Most schools have rules against asking students for their contact details so you can contact them for lessons.

                Once you have quit I dont think they can do much but while you are working you may get in trouble for contacting students re teaching privately. Blacklists dont really work as you are no longer an employee and the employer has no territorial rights outside his school.

                Comment


                • #9
                  to be honest, I really do not feel bad about stealing students.

                  It is buisness. If I can offer the same class at a cheaper price everyone is a winner.

                  Moreover, who is really the thief...

                  My company hands me a student. I make a class with my own materials and my own ideas. I care for the students needs. But, my company charges the students 5000 yen an hour and pays me 2000 yen and the company makes 3000 yen for providing a room to teach in.

                  The only people who are really being stolen from are the students and the teachers...

                  FG,

                  I disregarded your post as I dont know what you mean by "steeling" has that got something to do with metal work.

                  Comment


                  • #10
                    Originally posted by Potnoodle View Post
                    My company hands me a student. I make a class with my own materials and my own ideas. I care for the students needs. But, my company charges the students 5000 yen an hour and pays me 2000 yen and the company makes 3000 yen for providing a room to teach in..
                    Thats why you are the employee and not the boss. How do you think the boss pays for his overheads: rent, electricity, copy paper, secretarial wages? It comes out of operating profits which you want to steal from him.

                    He also provides you a salary which you otherwise would not have got on your own.

                    Comment


                    • #11
                      Originally posted by KansaiBen View Post
                      Thats why you are the employee and not the boss. How do you think the boss pays for his overheads: rent, electricity, copy paper, secretarial wages? It comes out of operating profits which you want to steal from him.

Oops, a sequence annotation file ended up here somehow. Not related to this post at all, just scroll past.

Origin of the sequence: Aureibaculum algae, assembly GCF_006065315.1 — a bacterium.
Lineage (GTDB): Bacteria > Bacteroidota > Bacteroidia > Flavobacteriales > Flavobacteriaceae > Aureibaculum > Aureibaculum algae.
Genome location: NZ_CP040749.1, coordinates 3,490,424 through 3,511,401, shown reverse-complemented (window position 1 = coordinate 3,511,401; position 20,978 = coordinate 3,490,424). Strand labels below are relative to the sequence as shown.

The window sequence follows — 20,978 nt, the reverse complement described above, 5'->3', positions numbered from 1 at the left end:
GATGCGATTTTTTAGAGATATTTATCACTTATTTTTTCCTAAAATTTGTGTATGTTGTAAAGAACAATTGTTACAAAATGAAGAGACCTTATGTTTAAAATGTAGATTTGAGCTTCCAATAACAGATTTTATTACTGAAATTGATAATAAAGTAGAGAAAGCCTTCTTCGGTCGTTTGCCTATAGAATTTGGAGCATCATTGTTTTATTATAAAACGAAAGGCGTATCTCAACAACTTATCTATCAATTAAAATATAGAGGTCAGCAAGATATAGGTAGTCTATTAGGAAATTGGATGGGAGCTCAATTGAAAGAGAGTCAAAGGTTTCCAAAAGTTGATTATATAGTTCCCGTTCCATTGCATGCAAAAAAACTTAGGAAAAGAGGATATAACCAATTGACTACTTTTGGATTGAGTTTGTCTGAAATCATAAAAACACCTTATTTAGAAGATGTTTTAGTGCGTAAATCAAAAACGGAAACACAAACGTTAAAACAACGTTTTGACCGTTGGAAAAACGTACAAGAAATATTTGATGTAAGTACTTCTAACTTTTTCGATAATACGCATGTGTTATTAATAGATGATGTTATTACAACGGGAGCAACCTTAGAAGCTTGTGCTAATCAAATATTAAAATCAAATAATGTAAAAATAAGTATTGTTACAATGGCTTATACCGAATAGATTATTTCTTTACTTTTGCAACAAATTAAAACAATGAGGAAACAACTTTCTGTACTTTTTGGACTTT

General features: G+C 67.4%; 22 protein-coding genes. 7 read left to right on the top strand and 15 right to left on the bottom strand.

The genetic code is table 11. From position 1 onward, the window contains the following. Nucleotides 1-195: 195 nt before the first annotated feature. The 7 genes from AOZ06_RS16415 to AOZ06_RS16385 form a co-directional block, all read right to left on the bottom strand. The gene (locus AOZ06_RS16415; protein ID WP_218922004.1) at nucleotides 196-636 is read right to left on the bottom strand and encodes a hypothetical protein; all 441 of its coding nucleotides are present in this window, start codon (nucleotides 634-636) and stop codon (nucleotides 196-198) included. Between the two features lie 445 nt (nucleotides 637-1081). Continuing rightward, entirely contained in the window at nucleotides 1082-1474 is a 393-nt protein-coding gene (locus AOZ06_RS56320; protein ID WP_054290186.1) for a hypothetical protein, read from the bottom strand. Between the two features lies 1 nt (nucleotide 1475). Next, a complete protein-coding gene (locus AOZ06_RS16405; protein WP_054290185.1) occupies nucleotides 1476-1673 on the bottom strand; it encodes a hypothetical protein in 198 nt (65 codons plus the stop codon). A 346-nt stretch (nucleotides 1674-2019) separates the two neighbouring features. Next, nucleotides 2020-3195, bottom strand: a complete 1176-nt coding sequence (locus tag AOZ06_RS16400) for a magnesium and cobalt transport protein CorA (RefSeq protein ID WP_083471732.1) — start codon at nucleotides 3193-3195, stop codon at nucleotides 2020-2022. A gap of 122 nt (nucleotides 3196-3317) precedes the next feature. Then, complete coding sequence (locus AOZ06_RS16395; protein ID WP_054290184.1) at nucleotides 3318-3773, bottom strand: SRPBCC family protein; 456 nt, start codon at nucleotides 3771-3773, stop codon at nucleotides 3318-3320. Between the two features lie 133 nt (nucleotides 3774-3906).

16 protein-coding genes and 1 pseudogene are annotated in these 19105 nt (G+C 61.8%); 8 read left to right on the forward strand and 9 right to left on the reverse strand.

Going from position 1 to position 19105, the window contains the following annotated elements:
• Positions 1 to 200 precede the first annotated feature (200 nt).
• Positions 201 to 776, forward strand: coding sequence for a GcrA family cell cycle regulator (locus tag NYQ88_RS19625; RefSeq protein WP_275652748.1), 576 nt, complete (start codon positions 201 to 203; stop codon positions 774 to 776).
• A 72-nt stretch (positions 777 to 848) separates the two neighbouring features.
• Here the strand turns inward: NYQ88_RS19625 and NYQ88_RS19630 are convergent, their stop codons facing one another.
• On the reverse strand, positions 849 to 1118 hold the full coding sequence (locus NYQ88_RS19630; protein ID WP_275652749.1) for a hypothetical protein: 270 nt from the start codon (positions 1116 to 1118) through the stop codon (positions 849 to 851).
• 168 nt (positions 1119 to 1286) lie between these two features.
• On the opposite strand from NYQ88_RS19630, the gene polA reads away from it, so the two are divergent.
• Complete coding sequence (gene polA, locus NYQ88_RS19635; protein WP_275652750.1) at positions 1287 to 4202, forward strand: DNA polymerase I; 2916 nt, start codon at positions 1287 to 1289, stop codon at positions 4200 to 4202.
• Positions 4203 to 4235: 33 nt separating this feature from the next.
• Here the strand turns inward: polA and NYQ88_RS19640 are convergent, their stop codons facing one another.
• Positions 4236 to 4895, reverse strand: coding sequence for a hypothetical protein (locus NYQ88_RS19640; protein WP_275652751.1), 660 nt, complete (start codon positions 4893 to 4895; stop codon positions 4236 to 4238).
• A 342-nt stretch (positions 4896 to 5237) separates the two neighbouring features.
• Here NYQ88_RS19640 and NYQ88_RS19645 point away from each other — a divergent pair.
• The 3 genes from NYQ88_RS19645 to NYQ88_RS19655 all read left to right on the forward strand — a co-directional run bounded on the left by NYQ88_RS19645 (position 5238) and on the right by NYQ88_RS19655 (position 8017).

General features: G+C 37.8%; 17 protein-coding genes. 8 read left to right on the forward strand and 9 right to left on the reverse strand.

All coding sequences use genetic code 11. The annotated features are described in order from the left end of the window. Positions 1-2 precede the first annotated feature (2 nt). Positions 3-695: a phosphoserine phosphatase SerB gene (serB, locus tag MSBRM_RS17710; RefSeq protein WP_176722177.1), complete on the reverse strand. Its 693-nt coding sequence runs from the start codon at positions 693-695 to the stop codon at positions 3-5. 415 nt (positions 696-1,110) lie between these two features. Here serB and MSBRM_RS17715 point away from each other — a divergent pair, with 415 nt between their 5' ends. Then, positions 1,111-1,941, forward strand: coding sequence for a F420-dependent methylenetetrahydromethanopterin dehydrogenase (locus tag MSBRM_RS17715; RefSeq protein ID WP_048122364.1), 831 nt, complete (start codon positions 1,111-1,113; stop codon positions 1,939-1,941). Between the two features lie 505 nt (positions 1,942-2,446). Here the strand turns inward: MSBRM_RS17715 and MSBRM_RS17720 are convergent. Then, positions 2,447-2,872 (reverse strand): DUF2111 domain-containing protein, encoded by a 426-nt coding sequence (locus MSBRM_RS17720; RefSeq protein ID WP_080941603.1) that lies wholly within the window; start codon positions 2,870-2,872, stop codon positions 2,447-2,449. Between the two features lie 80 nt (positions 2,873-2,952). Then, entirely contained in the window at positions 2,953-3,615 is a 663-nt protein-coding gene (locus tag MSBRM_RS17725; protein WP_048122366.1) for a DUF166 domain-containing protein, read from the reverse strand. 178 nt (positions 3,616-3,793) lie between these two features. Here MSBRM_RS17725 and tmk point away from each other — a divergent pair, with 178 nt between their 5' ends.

He also provides you a salary which you otherwise would not have got on your own.
                      While I agree that 2000 yen is a bit low, perhaps Potnoodle should try renting his own place.

                      Let's just say you fount a small office in a reasonable place to open a school for 50,000 yen and utilities cost you 10,000 yen/mo. (For the moment, we'll ignore the normal 4 to 5 months deposit and 1 to 2 months key money and 1 month fee you would normally have to pay.)

                      You make 2000 yen an hour. Let's say you get 250,000 / month. That's 125 lessons a month.

                      So 60,000 yen divided by 125 lessons is 480 yen per lesson

                      You need someone to arrange for the lesson schedule. That will cost you 160,000 yen / month, or 1280 yen per lesson

                      Photocopies, cleaning materials, teaching materials, bare minimum advertising - let's say it runs you 25,000/mo. That's 200 yen per lesson.

                      So what have we got?
                      Your salary 2000 yen
                      Rent/utilities 480 yen
                      staff 1280 yen
                      misc 200 yen

                      for a total of 3960. It looks like there's a difference of just over 1000 yen "profit" for the owner.

                      BUT...

                      we haven't calculated the approximate 300,000 in contract fees for the office

                      or the costs for desks, chairs and other equipment

                      or the chances that the schedule is not full.

                      What that adds up to is RISK. And that's why owners get what they get. They take the risk and get the rewards (good or bad) that come with it. Often, the "reward" is they get to eat. There are plenty of schools that are not profitable. Maybe you can do better. Good luck.

                      Comment


                      • #12